It was a super Sunday for Indian football as 50 coaches qualified for the All India Football Federation (AIFF) ‘D’ licence category by being part of the first phase of Premier Skills, a joint initiative of the British Council of India and the English Premier League.
The trainees, who can now apply for the Asian Football Confederation (AFC) ‘C’ licence programme in three months, were nominated from the eight Indian Super League (ISL) clubs and a few non-government organisations. The AIFF and ISL had collaborated with Premier Skills for the week-long training programme that aimed at training coaches at the grassroots level.
The session in Mumbai was led by Premier Skills head coach Jeremy Weeks, who was supported by West Ham United’s women and girls’ development officer Katie Bottom and Robert Perrett, development manager at Crystal Palace. The trio were also helped by three Premier Skills coach educators — Kuntala Ghosh Dastidar, Shekhar Kerkar and Shafeeq Hasan — who are part of the programme since 2013.
Over the last week, Premier Skills conducted a number of theory and practical workshops in which finer details of the game was explained to the batch of coaches. The trainees took part in various sessions, including self-assessment, introspective sessions and personal reading. The response has been encouraging, said Weeks.
However, Weeks also impressed on the need to have more technically qualified coaches. “It’s quite simple to be honest; if you want young kids to take up football in a cricket-crazy nation, there must be coaches with good technical knowledge to mentor and guide them as well,” he said.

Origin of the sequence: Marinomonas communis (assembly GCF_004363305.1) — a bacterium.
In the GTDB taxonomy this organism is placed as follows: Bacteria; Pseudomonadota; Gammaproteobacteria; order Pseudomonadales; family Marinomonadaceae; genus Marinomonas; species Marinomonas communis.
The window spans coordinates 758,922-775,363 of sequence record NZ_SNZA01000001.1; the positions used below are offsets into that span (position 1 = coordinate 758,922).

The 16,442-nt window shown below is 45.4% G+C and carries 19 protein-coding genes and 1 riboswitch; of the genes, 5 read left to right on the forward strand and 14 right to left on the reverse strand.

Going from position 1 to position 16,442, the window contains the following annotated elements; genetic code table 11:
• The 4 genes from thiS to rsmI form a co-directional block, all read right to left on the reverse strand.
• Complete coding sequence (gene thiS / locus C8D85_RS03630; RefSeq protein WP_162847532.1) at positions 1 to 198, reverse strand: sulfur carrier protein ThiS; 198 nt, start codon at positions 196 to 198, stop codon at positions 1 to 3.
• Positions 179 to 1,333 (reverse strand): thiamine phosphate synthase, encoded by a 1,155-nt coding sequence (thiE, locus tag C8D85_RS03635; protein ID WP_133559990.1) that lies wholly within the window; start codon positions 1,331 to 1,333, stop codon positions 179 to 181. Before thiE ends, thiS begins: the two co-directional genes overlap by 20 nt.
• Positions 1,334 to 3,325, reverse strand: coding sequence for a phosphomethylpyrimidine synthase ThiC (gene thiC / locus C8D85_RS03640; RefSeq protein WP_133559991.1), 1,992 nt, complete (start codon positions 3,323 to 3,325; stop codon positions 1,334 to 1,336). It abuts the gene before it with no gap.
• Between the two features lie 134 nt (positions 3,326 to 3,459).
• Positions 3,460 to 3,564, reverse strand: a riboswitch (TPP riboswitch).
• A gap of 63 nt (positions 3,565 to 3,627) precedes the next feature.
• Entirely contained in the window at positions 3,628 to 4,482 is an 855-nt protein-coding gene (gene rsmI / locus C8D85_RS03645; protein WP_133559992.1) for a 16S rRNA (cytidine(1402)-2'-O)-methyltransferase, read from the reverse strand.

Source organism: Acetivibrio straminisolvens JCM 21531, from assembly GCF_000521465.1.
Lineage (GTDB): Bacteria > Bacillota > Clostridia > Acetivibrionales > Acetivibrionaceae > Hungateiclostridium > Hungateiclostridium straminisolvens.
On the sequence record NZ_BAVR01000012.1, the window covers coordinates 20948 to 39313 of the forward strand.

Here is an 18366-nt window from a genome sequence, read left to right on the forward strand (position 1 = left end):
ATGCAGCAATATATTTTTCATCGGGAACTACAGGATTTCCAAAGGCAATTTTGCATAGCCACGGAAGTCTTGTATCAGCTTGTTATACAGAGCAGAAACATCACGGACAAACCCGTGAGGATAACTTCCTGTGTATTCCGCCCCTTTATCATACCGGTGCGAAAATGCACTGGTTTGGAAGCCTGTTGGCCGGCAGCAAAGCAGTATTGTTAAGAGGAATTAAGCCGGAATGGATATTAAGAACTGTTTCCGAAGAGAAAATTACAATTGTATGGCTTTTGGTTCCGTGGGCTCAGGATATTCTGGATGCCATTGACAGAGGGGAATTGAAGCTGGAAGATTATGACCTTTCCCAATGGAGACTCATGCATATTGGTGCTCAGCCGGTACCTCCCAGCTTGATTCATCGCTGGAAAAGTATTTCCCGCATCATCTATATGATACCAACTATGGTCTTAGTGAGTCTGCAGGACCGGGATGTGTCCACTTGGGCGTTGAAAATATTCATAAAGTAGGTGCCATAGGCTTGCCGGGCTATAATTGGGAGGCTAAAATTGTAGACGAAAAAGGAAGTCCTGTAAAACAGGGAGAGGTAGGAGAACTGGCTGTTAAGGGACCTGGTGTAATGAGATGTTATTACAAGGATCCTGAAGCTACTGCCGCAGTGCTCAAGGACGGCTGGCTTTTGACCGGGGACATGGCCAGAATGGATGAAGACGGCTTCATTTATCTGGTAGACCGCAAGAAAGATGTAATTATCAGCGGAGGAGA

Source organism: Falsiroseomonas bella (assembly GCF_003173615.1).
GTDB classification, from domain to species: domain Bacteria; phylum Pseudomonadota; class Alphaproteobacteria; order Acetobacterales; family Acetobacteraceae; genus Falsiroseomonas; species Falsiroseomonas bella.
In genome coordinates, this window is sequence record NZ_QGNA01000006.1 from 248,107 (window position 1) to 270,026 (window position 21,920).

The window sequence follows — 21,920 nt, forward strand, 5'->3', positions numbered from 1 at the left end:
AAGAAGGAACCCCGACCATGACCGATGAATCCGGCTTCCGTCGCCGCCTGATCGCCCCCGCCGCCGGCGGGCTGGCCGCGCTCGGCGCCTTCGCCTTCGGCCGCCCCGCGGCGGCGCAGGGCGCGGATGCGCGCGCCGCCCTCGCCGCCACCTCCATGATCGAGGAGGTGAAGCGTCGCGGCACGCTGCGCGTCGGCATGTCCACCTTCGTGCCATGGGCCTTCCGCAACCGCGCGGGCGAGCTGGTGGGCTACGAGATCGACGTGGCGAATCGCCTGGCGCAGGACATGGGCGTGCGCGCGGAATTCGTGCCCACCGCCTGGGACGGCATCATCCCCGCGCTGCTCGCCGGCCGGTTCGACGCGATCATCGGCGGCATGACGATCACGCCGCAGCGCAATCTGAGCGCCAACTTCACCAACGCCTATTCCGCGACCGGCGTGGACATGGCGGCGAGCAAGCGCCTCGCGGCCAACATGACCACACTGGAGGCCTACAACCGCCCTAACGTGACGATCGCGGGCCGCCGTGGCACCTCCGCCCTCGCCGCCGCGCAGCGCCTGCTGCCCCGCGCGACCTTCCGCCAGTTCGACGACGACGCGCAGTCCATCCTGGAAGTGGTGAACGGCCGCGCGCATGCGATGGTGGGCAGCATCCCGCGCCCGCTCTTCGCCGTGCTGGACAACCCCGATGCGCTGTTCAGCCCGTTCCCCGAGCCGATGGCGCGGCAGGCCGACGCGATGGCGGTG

“It’s very easy to coach at Manchester United or one of the big clubs as there is no dearth of resources or infrastructure. But when one has to bring out the best with limited resources, that’s where the going gets tough,” said Weeks, involved with the Premier Skills programme since 2009.
Apart from coaching styles and formations, the coaches were informed of several warm-up schedules to help improve the physical condition of their respective sides. A special session on using football as a community tool was also conducted. “The coaches have to incorporate skills and motivate young players to take up the game in a professional manner. The programme has to be strategised differently for different countries for which the backing of the respective federations is important as well,” said Weeks.
To the AIFF, this was an opportunity to produce more coaches at the most basic level. “Creating such a programme was very important for us, which is why we decided to give it accreditation and offer AIFF ‘D’ licenses to those who take part in it. We need players to come out through such programmes and play football at the highest level. We want to strengthen the base of the football pyramid,” said AIFF general secretary Kushal Das.
There is no dearth in passion, according to Weeks. But he also advocated for better supervision and greater sharing of knowledge. “The challenging factor is to inculcate technical skills and details among the coaches so that they can pass them on to the next generation. A coach must have great technical knowledge of the game and thus, such sessions are necessary so that people like us can share their experience in the Premier League and replicate it in India,” he said.